[This is the fourth midweek Lenten devotional message prepared to be shared this evening with the people and friends of Living Water Lutheran Church, Centerville, Ohio.]
In Matthew, chapter 5, Jesus says: “You are the light of the world. A town built on a hill cannot be hidden. Neither do people light a lamp and put it under a bowl. Instead they put it on its stand, and it gives light to everyone in the house.”
In these words, Jesus tells us something very important about being a disciple: We cannot be stealth Christians.
We’ve been saved by God’s grace through our faith in Christ not only for our own eternal salvation, but also so that we can be His light for others, so that others can know the life with God that only Jesus Christ can give. In 1 Peter 2:9, the apostle Peter tells believers that we have become God’s people so “that [we] may declare the praises of him who called [us] out of darkness into his wonderful light…”
The greatest tragedy in the world today is that Christians, who have the light of the gospel--the good news of new life for all who repent and believe in the crucified and risen Jesus, often decide not to live out our faith so that others can see the Lord Who saves us.
In His illustration about a lamp being put under a bowl, Jesus is intimating that the tragedy that ensues from Christians failing to live out their faith publicly is twofold.
The first part of the tragedy is that others who need Christ don’t meet Jesus through us. Eternity is denied to people by Christians who fail to show Jesus to them.
The second part of the tragedy is that the light of faith within us is put out. Christian faith that isn’t shared is faith in danger of dying. Keeping our faith in the open feeds our faith in the same way that oxygen feeds a flame, allowing it to keep giving light to a room.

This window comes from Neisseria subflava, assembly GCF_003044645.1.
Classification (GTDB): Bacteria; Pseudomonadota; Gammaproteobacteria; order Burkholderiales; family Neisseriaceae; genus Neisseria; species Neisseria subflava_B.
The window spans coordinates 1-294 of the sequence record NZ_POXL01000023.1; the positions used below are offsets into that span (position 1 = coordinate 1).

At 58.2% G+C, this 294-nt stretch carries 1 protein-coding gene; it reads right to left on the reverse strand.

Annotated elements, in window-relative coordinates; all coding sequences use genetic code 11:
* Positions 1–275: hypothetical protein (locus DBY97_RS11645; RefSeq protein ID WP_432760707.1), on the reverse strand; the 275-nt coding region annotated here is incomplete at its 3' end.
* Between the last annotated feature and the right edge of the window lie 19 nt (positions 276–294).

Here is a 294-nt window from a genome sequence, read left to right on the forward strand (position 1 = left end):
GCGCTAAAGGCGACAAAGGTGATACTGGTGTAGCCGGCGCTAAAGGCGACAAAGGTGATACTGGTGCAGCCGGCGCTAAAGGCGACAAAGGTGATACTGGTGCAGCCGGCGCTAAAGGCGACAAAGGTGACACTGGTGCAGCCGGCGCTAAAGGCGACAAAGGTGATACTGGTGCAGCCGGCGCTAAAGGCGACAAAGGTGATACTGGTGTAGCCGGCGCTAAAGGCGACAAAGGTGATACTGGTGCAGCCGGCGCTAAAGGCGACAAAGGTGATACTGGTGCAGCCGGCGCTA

Above all, I think that Jesus wants us to know that faith is not a private matter. Our lives are to be turned outward to a world in need of the God we know in Christ.
This is how it has always been with God. In Micah 6:8, God’s ancient people were told: “He has shown you, O mortal, what is good. And what does the Lord require of you? To act justly and to love mercy and to walk humbly with your God.”
Faith in Christ is something to be shared in how we treat people, how we serve people, and the way we stand for justice not for ourselves, but for others.
Jesus never spoke a word to His accusers in His own defense. But He always spoke and acted in defense of others, even the most despised sinners.
Disciples of Jesus reach out to others with acts of love and compassion. They fight for the well being and the eternal lives of their neighbors.
Reaching out has another dimension, of course. We’re to tell others about Christ. A few moments ago, we heard Matthew 28:19-20. It contains what we call the great commission, Jesus’ command that we make disciples. We are to cast the light of Jesus on others so that they can believe in Him and so, live with God too.
The book of Acts in the New Testament tells us that after a man named Stephen became the first Christian killed for his faith in Christ, a general persecution of the church began in Jerusalem. The apostles stayed in Jerusalem, but the rest of the Church scattered, reaching out to others with the Good News of Jesus as they did.
We’re told about a layperson, Philip, who went, oddly enough to Samaritans, people his fellow Jews hated, and shared Christ with them. While Philip busily made disciples among the Samaritans, God sent him to an Ethiopian, the treasurer for a queen. Philip explained the Good News of Jesus to him. The Ethiopian came to believe in Jesus. And at a pool of water, Philip baptized the man.